Insulating an attic is recommended if an overall current degree of insulation is less than the depths shown as follows by a current insulation kind
- Fiberglass batts not crossbatt: 10″ or less
- Blown fiberglass high density: 10″ or less
- Cellulose: 10″ or less
- A mix of cellulose and fiberglass: 10″ or less
- Fiberglass batts with cross batt: 12″ or less
- Blown fiberglass low density: 15″ or less
The Energy Specialist should measure the average current depth of all insulation in the space without relegating the material and make use of the most major type to start a base R-value from, referencing Program Insulation Depth Scoping Charts. The Energy Specialist needs to base the existing R-value on the most generally recurring low spot through the given attic space. If required, the attic should be split into numerous sections to more precisely recommend insulation specifications. The Energy Specialist should gauge the area of every component and determine the framing cavities’ depth. Section 2.9 gives more information about calculating the areas.
If the attics are inaccessible, consider that insulation types and depths are like those of attics that you can access.
Following are some eligible attic recommendations:
Open Attic Flat and Kneewall Flat:
Suggest blown cellulose for open attic spaces, including underlying the knee wall, as required to reach the last insulation level of R-49.
Recommend dense-pack cellulose here if no insulation is there in the attic slope. Recommend dense-pack cellulose to fill the whole cavity if the cavity has insufficient preexisting insulation, and there are at minimum 3 inches of free space and the cellulose can be used at the cold side of the assembly.
Floored Attic and Floored Kneewall Floor:
The floored cavity might be densely packed with insulation if 3 inches of free space is there. The dense-pack cellulose will wad any previous insulation. If you find that are no air leakage penetrations underneath the floored area then dense packing is not needed and should not be recommended because of its higher cost; a usual drill & blow application can be specified.
Attic Knee wall:
Recommend insulating the attic knee wall along with sufficiently insulating the knee wall floor if there is no heating or hot water pipe in the knee wall area and the attic knee wall is efficiently sealed off from the living space.
- Fiberglass Insulation – If the knee wall studs are spaced properly, fiberglass insulation shall be suggested. Installation of rigid board insulation besides fiberglass might also be recommended.
- Cellulose – If the knee wall studs are randomly spaced and open, commend reinforced mesh or rigid board insulation and cellulose.
- Transition Treatment- Determine the site of the transition area to be treated. Mark the precise area to be treated on the plan view diagram. Measure the linear feet to know the work specification.
- Enclosed Knee Wall Floor Treatment- If the knee wall floor is floored with a minimum of 3 inches of space and transitions are to be treated, then the recommendation should be enclosed blow.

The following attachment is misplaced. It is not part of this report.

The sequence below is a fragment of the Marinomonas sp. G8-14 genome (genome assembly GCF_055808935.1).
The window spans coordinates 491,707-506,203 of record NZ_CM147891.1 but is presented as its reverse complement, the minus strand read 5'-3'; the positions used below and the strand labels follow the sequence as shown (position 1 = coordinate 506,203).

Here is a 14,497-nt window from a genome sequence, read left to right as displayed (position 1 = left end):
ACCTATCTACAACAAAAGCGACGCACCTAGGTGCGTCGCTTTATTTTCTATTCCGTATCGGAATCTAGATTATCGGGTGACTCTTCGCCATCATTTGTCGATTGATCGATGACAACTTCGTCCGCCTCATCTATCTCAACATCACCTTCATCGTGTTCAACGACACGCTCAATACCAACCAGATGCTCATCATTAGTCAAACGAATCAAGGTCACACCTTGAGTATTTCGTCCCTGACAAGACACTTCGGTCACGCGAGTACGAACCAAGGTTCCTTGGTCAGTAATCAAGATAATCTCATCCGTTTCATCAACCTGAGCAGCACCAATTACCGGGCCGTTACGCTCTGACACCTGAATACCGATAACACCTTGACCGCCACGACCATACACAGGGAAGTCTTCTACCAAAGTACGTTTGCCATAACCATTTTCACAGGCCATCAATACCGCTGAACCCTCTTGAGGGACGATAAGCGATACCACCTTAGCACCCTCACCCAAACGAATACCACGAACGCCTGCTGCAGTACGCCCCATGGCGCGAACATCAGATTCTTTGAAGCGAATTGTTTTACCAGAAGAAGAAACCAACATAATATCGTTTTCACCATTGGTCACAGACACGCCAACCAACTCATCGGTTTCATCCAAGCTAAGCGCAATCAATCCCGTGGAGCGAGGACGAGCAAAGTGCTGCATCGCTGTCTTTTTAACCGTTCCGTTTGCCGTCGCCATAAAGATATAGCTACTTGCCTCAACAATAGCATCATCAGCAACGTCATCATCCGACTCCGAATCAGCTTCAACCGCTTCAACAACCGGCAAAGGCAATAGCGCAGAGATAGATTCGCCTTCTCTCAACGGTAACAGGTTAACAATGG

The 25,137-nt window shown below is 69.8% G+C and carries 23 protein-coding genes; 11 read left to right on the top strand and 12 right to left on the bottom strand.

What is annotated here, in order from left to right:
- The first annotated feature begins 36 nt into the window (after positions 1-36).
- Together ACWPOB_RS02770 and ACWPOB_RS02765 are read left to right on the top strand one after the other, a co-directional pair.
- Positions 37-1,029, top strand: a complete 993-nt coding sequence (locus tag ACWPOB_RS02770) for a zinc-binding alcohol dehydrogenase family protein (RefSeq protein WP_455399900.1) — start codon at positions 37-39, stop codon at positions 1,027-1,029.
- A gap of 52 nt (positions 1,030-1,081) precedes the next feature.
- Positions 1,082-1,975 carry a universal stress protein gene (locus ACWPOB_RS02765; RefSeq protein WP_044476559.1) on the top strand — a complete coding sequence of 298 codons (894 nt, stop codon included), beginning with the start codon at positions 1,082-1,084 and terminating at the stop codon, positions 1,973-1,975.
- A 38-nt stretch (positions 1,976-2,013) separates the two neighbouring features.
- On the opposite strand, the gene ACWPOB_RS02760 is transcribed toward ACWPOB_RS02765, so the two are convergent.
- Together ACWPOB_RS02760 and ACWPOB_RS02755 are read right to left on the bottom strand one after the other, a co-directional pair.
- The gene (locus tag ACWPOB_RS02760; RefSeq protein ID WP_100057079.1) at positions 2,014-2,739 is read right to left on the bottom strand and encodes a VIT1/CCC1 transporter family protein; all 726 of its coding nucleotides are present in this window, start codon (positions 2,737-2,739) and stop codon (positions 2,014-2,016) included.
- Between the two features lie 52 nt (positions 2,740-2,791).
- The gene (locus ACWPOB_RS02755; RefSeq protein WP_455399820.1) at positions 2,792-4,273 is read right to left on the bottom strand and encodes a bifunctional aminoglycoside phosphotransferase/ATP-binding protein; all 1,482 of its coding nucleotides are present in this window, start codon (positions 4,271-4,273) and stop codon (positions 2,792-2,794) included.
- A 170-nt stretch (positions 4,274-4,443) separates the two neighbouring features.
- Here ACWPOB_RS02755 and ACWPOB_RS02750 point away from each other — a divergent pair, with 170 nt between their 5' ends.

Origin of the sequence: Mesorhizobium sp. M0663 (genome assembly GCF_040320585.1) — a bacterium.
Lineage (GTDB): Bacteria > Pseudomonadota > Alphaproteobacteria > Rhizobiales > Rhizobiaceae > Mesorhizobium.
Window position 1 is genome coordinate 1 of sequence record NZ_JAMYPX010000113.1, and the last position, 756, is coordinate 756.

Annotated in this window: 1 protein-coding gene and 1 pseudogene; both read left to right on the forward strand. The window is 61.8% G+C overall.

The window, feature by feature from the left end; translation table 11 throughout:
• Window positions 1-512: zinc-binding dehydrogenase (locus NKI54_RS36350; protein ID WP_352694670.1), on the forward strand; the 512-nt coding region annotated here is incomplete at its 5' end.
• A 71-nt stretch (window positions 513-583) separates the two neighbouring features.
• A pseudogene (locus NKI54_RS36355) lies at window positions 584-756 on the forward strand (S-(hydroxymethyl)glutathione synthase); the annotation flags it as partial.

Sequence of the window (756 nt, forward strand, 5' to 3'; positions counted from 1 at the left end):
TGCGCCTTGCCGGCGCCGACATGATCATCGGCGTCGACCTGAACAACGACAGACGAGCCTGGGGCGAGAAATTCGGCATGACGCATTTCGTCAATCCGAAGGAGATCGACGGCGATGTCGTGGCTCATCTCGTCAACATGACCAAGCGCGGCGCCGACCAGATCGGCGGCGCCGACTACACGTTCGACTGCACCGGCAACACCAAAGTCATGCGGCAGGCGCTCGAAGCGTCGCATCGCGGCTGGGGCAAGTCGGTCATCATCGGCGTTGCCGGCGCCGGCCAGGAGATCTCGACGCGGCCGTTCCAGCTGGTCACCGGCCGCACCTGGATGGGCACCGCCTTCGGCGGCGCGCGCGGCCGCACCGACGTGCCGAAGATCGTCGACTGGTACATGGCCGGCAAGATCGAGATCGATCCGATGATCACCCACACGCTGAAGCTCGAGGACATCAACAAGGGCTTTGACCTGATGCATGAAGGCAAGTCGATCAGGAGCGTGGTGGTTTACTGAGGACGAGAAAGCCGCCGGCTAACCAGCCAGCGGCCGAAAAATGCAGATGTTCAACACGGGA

- Dense pack Cellulose – If the attic knee wall floor is already surrounded, and has a minimum of 3 inches of empty cavity space with 60% of the area having top plates.
Attic Knee wall Slope:
Recommend it only if the knee wall and knee wall floor cannot be insulated, or if knee wall slope insulation already exists, or other current conditions like mechanical systems and/or distribution systems exist that allow bringing the knee wall within the thermal envelope.
Fiberglass Insulation – If the knee wall rafters are spaced suitably, fiberglass insulation can be recommended. Installation of rigid board insulation besides fiberglass should also be suggested if accessibility permits. If rigid board insulation is not installed an FSK ignition barrier must be.
31. Densepack Cellulose
If the attic knee wall slope is already surrounded and has 03 inches of free space present, suggest dense-pack cellulose so long as current insulation will not make air pockets on the cold side of the assembly. If the space is not surrounded, reinforced mesh or rigid board insulation would e required to be specified to hold the cellulose in place. If rigid board insulation is not installed an FSK ignition barrier must be.
When there are water pipes in an area to be brought outside the thermal envelope as included in the work scope, it is significant to amply protect those pipes from icing by including pipe tenting into the scope of work. When stipulating measure the liner length of pipe requiring tenting and times that by 3 to come up with the 11 right specs.
Insulate Attic Hatch or Door:
Recommend rigid board insulation for the back of all attic hatches and doors along the thermal boundary.
Insulate Attic Pull-Down Stairs:
Recommend the installation of an insulated attic-side cover with a fastener for all attic pull-down stairs.
Recommend the installation of an insulated Attic-Tent with a fastener for all attic pulldown stairs that do not allow installation of the standard program approved attic stair cover due to limited space.
Extra Attic Accesses:
Recommend making additional attic accesses if no current way of entering the attic area is there. Inform customer of the degree of finished work delivered with these accesses, per the M&I standards.